# Dirac delta function composition

I've seen following identity before $$\int f(x)\delta(g(x))dx=\sum_i\frac{f(x_i)}{|g'(x_i)|} \tag{1}$$ Where $x_i$ are the roots to $g(x)$, but I've also seen cases where it has been written as $$\int f(x)\delta(g(x))dx=\frac{f(x)}{|g'(x)|} \tag{2}$$ Where you don't take the roots into account. (e.g check out equation (23) here)

Now to my question: is (2) some kind of special case of (1)?

Example: Suppose I have the following equation $$\int x \delta(x+\sqrt{x^2+y^2+m^2-2xy\cos\theta}-y-m)dx$$ Where both $y,m$ are assumed to be real and positive.

Hence $f(x)=x$ and $g(x)=x+\sqrt{x^2+y^2+a^2-2xy\cos\theta}-y-a$ which has a root at $$x_0=\frac{my}{m+y-y\cos\theta}=\frac{y}{1+\dfrac{y}{m}(1-\cos\theta)}$$ The derivative of $g(x)$ is $$g'(x)=1+\dfrac{x-y\cos\theta}{\sqrt{x^2+y^2+m^2-2xy\cos\theta}}$$ Is it equally valid to just write that \begin{align} \int x \delta(x+\sqrt{x^2+y^2+m^2-2xy\cos\theta}-y-m)dx=\frac{x}{1+\dfrac{x-y\cos\theta}{\sqrt{x^2+y^2+m^2-2xy\cos\theta}}} \end{align} which would correspond to equation (2), as it is to write \begin{align} \int x \delta(x+\sqrt{x^2+y^2+m^2-2xy\cos\theta}-y-m)dx= \frac{y}{1+\dfrac{y}{m}(1-\cos\theta)} \frac{1}{1+\dfrac{\dfrac{y}{1+\dfrac{y}{m}(1-\cos\theta)}-y\cos\theta}{\sqrt{\Big(\dfrac{y}{1+\dfrac{y}{m}(1-\cos\theta)}\Big)^2+y^2+m^2-2\Big(\dfrac{y}{1+\dfrac{y}{m}(1-\cos\theta)}\Big)y\cos\theta}}} \end{align} Which would correspond to using equation (1)?

• Where did you find the identity (2)? I may be wrong, but sifting property of delta makes the integrals into discrete values, leading me to think that (1) might be the right identity. Commented Jan 12, 2018 at 16:12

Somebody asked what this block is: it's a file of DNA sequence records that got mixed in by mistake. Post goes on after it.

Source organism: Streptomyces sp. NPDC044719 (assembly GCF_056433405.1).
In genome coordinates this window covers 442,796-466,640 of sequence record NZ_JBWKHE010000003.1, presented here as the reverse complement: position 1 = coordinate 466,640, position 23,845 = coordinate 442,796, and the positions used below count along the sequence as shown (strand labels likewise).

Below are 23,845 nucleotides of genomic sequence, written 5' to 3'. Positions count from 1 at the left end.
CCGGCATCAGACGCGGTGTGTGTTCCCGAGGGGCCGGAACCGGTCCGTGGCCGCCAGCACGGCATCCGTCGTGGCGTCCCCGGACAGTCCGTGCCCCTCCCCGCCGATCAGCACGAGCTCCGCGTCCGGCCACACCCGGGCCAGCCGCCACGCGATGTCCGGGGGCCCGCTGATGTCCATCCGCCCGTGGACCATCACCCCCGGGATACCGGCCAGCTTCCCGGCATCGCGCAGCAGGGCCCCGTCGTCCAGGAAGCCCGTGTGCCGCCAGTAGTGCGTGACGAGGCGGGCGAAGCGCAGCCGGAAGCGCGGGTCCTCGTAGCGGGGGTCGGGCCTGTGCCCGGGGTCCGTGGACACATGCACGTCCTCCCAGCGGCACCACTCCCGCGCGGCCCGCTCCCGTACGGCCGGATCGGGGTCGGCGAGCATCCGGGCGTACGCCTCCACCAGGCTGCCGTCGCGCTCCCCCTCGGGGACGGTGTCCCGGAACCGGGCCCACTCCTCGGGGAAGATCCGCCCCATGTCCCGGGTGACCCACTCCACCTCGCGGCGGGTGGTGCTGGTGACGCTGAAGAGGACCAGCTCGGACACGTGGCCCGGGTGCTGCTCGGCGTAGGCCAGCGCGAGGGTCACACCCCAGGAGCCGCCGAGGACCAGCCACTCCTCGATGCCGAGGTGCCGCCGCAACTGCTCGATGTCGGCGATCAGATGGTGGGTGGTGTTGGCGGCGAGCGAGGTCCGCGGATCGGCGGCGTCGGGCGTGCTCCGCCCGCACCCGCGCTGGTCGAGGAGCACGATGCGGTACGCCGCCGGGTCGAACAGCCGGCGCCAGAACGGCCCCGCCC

• I imagine the second author is being sloppy and either assuming $g$ only has one root, or assuming the unspecified domain of integration only includes one root, and calling it $x.$ Under those assumptions and notational abuses, yes, (2) is a special case of (1). Commented Jan 12, 2018 at 16:13
• Yes in the cases I've seen it $g(x)$ only has one root. Commented Jan 12, 2018 at 16:18

You are integrating over $x$, so by definition your result cannot depend on $x$ anymore, it can only depend on some constant, say $x_0$.
This, your equation $1$ is correct, and $2$ is incorrect - it should be $x_0$ instead of $x$, and there is an implicit assumption that there is only one root in the domain of integration.
Your results from your example, are both incorrect for the same reason - they should not include $x$, just $x_0$. If you only have a single root, the corrected equation $2$ and equation $1$ are of course identical.
• It's no more wrong to write $\int \delta(g(x))\,dx=1/g'(x)$ than it is to write $\int^x\sin x\,dx=-\cos x.$ Which is to say, they're both bad notations, and you might consider them wrong, but some people definitely write that way. Commented Jan 13, 2018 at 3:47
• It certainly led OP to think it should be a function of $x$, which is not so good Commented Jan 13, 2018 at 4:45